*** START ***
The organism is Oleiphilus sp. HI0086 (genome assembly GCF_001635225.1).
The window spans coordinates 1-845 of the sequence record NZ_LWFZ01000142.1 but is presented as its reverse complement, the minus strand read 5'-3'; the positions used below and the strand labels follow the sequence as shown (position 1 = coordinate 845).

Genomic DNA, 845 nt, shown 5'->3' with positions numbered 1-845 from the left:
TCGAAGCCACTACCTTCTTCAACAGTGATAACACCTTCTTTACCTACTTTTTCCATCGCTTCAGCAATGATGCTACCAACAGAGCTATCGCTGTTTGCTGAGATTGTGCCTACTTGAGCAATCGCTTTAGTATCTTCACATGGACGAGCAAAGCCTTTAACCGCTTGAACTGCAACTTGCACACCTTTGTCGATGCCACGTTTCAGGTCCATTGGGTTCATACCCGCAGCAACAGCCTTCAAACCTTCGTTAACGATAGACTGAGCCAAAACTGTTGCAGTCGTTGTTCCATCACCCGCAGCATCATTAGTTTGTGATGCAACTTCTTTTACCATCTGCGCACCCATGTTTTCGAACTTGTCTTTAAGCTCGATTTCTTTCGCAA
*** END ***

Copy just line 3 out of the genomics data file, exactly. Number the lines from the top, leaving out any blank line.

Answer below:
Genomic DNA, 845 nt, shown 5'->3' with positions numbered 1-845 from the left: